- Pointed profanity – by either title or lip – this includes the words “God,” “Lord,” “Jesus,” “Christ” (unless they be used reverently in connection with proper religious ceremonies), “hell,” “damn,” “Gawd,” and every other profane and vulgar expression however it may be spelled;
- Any licentious or suggestive nudity – in fact or in silhouette; and any lecherous or licentious notice thereof by other characters in the picture;
- The illegal traffic in drugs;
- Any inference of sex perversion;
- White Slavery
- Miscegenation (sex relationships between the white and black races);
- Sex hygiene and venereal diseases;
- Scenes of actual childbirth – in fact or in silhouette;
- Children’s sex organs;
- Ridicule of the clergy;
- Willful offense to any nation, race or creed;
And be it further resolved, that special care be exercised in the manner in which the following subjects are treated, to the end that vulgarity and suggestiveness may be eliminated and that good taste may be emphasized:
- The use of the flag;
- International relations (avoiding picturizing in an unfavorable light another country’s religion, history, institutions, prominent people, and citizenry);
- The use of firearms;
- Theft, robbery, safe-cracking, and dynamiting of trains, mines, buildings, etc. (having in mind the effect which a too-detailed description of these may have upon the moron);
- Brutality and possible gruesomeness;
- Technique of committing murder by whatever method;
- Methods of smuggling;
- Third-degree methods;
- Actual hangings or electrocutions as legal punishment for crime;
- Sympathy for criminals;
- Attitude toward public characters and institutions;
- Apparent cruelty to children and animals;
- Branding of people or animals;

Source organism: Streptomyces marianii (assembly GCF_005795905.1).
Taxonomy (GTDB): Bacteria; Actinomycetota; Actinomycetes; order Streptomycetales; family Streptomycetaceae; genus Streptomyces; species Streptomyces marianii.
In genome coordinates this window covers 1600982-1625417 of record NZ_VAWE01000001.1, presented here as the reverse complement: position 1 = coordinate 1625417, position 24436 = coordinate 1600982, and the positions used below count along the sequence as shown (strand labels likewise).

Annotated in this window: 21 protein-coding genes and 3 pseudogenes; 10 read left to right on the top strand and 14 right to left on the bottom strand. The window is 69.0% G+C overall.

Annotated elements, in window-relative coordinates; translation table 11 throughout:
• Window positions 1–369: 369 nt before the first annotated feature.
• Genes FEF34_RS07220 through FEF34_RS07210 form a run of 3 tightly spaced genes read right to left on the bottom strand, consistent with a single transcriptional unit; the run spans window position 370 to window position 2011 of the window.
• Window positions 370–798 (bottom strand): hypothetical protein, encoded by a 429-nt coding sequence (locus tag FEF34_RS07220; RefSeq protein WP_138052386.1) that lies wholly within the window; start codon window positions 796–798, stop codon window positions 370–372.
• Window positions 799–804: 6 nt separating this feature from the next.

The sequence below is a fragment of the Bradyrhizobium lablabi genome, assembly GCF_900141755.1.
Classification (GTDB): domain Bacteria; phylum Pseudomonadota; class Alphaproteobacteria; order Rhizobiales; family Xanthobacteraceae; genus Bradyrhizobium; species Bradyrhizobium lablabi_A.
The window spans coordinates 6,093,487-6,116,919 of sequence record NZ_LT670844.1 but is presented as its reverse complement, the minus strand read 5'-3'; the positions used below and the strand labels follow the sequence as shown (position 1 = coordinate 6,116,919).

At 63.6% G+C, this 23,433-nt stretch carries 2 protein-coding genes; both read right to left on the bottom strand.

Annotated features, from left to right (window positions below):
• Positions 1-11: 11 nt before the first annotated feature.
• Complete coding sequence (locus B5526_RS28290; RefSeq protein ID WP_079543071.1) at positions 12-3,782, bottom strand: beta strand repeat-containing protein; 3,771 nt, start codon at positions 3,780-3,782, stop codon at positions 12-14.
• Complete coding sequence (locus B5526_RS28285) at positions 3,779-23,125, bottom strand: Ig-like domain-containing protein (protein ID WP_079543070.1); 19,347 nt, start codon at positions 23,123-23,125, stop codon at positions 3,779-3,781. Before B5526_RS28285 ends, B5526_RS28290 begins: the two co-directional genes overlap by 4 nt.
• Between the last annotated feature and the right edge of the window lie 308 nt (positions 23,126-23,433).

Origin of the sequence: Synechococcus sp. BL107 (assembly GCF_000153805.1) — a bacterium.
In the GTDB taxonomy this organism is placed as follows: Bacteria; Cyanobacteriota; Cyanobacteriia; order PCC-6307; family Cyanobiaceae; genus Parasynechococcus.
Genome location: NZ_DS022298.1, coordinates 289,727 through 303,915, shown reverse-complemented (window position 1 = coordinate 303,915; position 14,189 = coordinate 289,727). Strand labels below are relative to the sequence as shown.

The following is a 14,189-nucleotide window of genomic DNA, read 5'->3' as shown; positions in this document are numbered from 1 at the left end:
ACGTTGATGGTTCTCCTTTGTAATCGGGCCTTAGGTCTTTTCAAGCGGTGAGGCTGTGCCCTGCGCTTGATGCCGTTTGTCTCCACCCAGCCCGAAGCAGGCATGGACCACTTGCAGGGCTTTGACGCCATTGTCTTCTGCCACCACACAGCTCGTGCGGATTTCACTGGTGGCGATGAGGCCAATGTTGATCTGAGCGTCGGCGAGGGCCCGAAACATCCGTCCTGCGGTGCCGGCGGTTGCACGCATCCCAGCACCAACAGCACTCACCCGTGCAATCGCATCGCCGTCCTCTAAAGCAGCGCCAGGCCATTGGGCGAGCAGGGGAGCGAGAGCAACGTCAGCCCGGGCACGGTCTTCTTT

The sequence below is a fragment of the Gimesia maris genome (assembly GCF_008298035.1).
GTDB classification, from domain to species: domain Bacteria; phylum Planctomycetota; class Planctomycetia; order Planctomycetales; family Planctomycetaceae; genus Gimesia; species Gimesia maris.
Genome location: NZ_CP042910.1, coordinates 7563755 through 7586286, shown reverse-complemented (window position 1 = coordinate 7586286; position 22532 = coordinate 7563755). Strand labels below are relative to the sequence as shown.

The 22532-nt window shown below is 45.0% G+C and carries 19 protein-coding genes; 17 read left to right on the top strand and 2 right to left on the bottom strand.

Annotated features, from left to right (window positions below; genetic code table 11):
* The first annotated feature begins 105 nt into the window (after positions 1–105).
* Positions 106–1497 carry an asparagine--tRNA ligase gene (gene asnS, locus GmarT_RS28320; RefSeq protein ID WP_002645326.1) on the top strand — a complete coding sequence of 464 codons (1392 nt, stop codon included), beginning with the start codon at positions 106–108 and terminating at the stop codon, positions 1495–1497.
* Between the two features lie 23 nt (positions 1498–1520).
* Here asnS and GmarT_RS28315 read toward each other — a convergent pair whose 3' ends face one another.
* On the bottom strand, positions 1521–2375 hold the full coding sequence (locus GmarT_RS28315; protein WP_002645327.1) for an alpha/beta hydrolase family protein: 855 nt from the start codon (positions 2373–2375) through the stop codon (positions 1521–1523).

- The sale of women, or of a woman selling her virtue;
- Rape or attempted rape;
- First night scenes;
- Man and woman in bed together;
- Deliberate seduction of girls;
- The institution of marriage;
- Surgical operations;
- The use of drugs;
- Titles or scenes having to do with law enforcement or law-enforcing officers;
- Excessive or lustful kissing, particularly when one character or the other is a “heavy”.
Producer/Director Cecil B. DeMille tended to disregard The Hays Code. Rita Braver of Sunday Morning recently interviewed his granddaughter, Cecilia DeMille Presley, who has co-authored a book about her famous grandfather. She is particularly interesting because she went to live with her grandparents (DeMille and his wife, former actress Constance Adams) when she was only eight years old. She often traveled with him, so she can provide a portrait of him that no one else could possibly give us.
DeMille’s 1932 film The Sign of the Cross is an example of a film that was quite racy. In the Sunday Morning interview Presley discusses a conversation that DeMille had with Hays during which Hays demanded that DeMille tone down The Sign of the Cross.
The Hays Code was adhered to (though grudgingly) until the 1950s when competition from television and racy foreign films caused some studios to ignore parts of it. In 1968 The Hays Code was done away with, and the current film rating system was adopted. It put the responsibility for deciding what was and wasn’t appropriate on the individual rather than on a code authority. The history and demise of The Hays Code is described in a well-done National Public Radio (NPR) segment. It is also the subject of numerous books, articles and videos.